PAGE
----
Plato, Plato And Aristotle On Harmful Humor

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Plato & Aristotle on harmful humor

Humor isn’t always light-hearted and fun. Plato and Aristotle both discuss the ways people have vices, how the vices relate to humor, and how to live in greater harmony. They use different concepts, Plato talks about how vices arise from disrupting the balance of the soul and through self ignorance, while Aristotle discusses the balance of behaving morally and the vices attached to extreme behavior.

In the Republic: Book IV Plato talks about what he believes are the three parts of the soul, reason, spirit, and appetite. Reason is the part that guides the other parts of the soul, it analysis and rationalizes options, and determines the best overall choice. Spirit is the part that is passionate and strives to conquer challenges, while appetite is the part that desires pleasures and comforts. Plato states that all three parts are balanced properly when reason the one in charge, but when poorly balanced, virtue is lost and vices begin to form.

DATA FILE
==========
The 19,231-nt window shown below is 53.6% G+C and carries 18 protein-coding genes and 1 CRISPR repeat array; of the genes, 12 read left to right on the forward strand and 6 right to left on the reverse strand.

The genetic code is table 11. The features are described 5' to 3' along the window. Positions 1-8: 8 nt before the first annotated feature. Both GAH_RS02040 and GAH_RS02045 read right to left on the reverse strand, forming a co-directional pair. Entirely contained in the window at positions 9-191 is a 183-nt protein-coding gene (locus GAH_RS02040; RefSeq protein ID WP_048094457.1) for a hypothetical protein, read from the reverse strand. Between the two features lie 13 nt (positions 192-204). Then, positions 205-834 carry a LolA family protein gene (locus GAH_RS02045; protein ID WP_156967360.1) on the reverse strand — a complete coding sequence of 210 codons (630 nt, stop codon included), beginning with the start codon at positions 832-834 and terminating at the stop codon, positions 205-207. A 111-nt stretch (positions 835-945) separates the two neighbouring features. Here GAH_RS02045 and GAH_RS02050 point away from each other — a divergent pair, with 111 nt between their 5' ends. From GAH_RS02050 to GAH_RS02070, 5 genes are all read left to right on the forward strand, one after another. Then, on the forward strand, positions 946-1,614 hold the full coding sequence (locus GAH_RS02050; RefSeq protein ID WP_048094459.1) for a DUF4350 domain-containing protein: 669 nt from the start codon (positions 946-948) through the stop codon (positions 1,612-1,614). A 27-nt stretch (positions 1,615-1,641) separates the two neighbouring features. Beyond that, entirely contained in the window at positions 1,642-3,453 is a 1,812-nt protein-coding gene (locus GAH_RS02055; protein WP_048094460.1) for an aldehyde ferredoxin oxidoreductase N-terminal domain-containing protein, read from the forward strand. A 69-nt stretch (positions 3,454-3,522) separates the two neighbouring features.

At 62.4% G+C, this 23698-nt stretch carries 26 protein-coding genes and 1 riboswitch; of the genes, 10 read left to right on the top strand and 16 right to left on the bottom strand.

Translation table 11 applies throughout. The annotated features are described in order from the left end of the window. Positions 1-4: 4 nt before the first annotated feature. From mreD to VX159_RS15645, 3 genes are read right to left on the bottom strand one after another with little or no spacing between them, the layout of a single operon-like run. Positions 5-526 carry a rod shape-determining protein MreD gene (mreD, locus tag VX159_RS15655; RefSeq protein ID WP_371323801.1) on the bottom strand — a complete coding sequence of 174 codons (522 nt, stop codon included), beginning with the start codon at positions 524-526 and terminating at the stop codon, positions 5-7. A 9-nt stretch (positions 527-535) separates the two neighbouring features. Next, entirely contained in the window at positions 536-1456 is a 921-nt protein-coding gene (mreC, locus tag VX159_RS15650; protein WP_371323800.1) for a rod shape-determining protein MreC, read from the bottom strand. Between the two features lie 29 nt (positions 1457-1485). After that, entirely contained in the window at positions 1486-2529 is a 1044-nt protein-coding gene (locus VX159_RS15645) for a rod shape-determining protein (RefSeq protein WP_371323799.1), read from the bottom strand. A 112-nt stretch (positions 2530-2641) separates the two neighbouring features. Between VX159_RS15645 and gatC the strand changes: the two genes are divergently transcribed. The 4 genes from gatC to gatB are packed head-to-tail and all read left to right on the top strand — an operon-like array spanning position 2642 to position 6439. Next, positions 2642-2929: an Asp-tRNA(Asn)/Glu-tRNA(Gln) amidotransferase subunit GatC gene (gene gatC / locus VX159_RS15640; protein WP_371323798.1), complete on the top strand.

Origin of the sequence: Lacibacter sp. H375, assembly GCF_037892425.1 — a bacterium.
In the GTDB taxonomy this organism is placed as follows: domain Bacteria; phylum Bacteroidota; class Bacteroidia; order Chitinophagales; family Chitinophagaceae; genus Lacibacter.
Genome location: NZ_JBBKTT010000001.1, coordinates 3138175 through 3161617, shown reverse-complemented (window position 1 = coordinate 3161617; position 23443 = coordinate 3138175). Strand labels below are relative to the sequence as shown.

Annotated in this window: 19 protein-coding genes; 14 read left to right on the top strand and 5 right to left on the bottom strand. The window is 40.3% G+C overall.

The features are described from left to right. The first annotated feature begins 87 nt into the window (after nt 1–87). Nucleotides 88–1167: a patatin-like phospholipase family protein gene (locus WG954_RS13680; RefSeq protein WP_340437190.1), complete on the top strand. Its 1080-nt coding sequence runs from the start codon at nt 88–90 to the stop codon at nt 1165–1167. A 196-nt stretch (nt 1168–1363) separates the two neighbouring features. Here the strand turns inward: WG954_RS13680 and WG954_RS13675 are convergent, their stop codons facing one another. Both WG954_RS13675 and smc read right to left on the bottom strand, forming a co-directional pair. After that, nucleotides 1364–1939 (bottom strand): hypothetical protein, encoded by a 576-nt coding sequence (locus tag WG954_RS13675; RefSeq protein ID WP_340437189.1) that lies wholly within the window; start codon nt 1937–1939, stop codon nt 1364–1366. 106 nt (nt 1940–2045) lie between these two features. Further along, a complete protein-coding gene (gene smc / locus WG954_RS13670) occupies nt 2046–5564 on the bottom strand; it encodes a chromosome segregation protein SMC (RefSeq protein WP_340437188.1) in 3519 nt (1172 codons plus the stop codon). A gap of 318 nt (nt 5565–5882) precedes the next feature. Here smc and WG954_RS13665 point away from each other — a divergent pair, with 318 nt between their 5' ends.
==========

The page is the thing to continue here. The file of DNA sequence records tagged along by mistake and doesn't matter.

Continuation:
Ignorance is a vice. In Philabus, Plato states that when harmony of the soul is disrupted, one becomes self-ignorant, and can acquire a false sense of beauty, wealth, and virtue. Within these three distorted categories, are those who have the power and strength to avenge themselves and be hurtful, and those who don’t and are harmless. The former are considered odious, while the latter are considered ridiculous.

In Nicomachean Ethics, Aristotle uses the metaphor of a balance scale, where the extremes
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